Celtis

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Celtis
Chinese Hackberry (C. sinensis) leaves and fruit
Scientific classification
Kingdom: Plantae
(unranked): Angiosperms
(unranked): Eudicots
(unranked): Rosids
Order: Rosales
Family: Cannabaceae
Genus: Celtis
L.
Species

Some 60-70 (see about 35 below)

Celtis, commonly known as hackberries, is a genus of about 60-70 species of deciduous trees widespread in warm temperate regions of the Northern Hemisphere, in southern Europe, southern and eastern Asia, and southern and central North America, south to central Africa, and northern and central South America. The genus is present in the fossil record at least since the Miocene of Europe.[1]

Previously included either in the elm family (Ulmaceae) or a separate family, Celtidaceae, the APG III system places Celtis in an expanded hemp family (Cannabaceae).[2][3]

The generic name originated in Latin and was applied by Pliny the Elder (23-79) to the unrelated Ziziphus lotus.[4]

Description[edit]

Celtis occidentalis leaf

Celtis species are generally medium-sized trees, reaching 10–25 m (33–82 ft) tall, rarely up to 40 m (130 ft) tall. The leaves are alternate, simple, 3–15 cm (1.2–5.9 in) long, ovate-acuminate, and evenly serrated margins.

Small monoecious flowers appear in early spring while the leaves are still developing. Male flowers are longer and fuzzy. Female flowers are greenish and more rounded.

The fruit is a small drupe 6–10 mm (0.24–0.39 in) in diameter, edible in many species, with a dryish but sweet, sugary consistency, reminiscent of a date.

Selected species[edit]

additional list source

[5] [6]

Formerly placed here[edit]

Uses and ecology[edit]

Several species are grown as ornamental trees, valued for their drought tolerance. They are a regular feature of arboreta and botanical gardens, particularly in North America. Chinese Hackberry (C. sinensis) is suited for bonsai culture, while a magnificent specimen in Daegu-myeon is one of the natural monuments of South Korea. Some, including Common Hackberry (C. occidentalis) and C. brasiliensis, are honey plants and pollen source for honeybees of lesser importance. Hackberry wood is sometimes used in cabinetry and woodworking.

The berries are often eaten locally. The Korean tea gamro cha (감로차, 甘露茶) contains C. sinensis leaves.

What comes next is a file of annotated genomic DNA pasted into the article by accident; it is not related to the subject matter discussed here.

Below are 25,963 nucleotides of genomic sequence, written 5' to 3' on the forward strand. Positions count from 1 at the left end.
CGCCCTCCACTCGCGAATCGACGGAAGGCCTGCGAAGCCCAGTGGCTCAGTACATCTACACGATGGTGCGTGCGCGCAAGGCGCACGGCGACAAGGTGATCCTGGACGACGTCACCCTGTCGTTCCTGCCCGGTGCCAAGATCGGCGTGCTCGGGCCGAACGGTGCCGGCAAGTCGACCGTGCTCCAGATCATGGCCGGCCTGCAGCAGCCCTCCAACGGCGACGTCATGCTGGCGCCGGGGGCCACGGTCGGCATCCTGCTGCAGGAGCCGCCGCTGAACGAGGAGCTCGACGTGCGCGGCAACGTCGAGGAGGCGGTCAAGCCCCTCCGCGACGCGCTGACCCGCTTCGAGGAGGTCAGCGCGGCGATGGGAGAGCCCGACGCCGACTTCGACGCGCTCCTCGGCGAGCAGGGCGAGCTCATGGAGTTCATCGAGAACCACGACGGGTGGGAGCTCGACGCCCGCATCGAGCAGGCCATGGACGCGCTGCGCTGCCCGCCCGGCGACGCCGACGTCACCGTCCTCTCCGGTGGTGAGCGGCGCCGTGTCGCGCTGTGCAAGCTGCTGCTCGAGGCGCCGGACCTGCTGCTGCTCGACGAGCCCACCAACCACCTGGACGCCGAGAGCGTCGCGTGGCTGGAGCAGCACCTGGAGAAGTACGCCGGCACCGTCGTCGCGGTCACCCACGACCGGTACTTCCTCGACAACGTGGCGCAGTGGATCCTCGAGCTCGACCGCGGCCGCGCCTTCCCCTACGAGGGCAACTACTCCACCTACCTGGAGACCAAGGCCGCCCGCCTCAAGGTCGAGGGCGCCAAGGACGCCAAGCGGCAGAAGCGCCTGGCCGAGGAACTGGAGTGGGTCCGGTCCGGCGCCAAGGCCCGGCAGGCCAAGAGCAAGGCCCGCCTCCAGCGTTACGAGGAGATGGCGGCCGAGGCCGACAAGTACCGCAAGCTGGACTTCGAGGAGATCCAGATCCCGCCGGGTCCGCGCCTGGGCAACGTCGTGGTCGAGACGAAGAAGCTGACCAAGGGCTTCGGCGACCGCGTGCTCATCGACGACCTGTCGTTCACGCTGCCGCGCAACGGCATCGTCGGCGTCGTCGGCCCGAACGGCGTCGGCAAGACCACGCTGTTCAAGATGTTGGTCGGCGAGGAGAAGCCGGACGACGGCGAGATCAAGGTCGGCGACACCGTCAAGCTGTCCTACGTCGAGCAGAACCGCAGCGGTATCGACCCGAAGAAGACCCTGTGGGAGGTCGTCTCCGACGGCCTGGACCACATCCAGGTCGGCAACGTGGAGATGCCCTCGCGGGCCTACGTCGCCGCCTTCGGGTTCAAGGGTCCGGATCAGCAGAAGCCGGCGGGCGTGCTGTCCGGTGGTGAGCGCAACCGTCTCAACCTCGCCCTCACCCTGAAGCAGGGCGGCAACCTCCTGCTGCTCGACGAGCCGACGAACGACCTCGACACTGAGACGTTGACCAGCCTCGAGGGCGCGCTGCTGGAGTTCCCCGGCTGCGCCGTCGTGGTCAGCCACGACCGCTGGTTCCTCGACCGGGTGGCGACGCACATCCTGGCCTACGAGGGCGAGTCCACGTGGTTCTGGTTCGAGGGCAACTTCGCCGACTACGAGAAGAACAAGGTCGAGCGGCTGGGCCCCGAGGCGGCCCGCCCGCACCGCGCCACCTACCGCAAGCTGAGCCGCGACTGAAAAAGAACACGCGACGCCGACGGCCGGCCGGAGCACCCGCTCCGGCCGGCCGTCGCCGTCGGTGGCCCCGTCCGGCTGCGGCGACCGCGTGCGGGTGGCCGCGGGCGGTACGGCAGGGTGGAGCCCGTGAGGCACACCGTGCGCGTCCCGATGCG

Lepidoptera[edit]

Celtis species are used as foodplants by the caterpillars of certain Lepidoptera. These include mainly brush-footed butterflies, most importantly the distinct genus Libythea (beak butterflies) and some Apaturinae (emperor butterflies):

Common Beak (Libythea lepita) caterpillars feed on Celtis

Pathogens[edit]

The plant pathogenic basidiomycete fungus Perenniporia celtis was first described from a Celtis hostplant. Some species of Celtis are threatened by habitat destruction.

Gallery[edit]

Footnotes[edit]

  1. ^ Keeler (1900): pp.249-252[verification needed]
  2. ^ Stevens, P.F. (2001 onwards), Angiosperm Phylogeny Website : Cannabaceae 
  3. ^ "Celtis L.". GRIN Taxonomy for Plants. Retrieved February 12, 2012. 
  4. ^ Quattrocchi, Umberto (2000). CRC World Dictionary of Plant Names. I A-C. CRC Press. p. 468. ISBN 978-0-8493-2675-2. 
  5. ^ "Celtis ehrenbergiana (Klotzsch) Liebm.". GRIN. USDA. 2002-01-10. Retrieved April 16, 2009. 
  6. ^ "Celtis sinensis Pers.". GRIN. USDA. Retrieved July 2, 2009. 
  7. ^ "GRIN Species Records of Celtis". Germplasm Resources Information Network. United States Department of Agriculture. Retrieved 2010-12-04. 
  8. ^ Hébert et al. (2004), Brower et al. (2006)

References[edit]

  • Brower, Andrew V.Z. (2006): Problems with DNA barcodes for species delimitation: ‘ten species’ of Astraptes fulgerator reassessed (Lepidoptera: Hesperiidae). Systematics and Biodiversity 4(2): 127–132. doi:10.1017/S147720000500191X PDF fulltext
  • Keeler, Harriet L. (1900): Our Native Trees and How to Identify Them. Charles Scriber's Sons, New York.
  • Hébert, Paul D.N.; Penton, Erin H.; Burns, John M.; Janzen, Daniel H. & Hallwachs, Winnie (2004): Ten species in one: DNA barcoding reveals cryptic species in the semitropical skipper butterfly Astraptes fulgerator. PNAS 101(41): 14812-14817. doi:10.1073/pnas.0406166101 PDF fulltext Supporting Appendices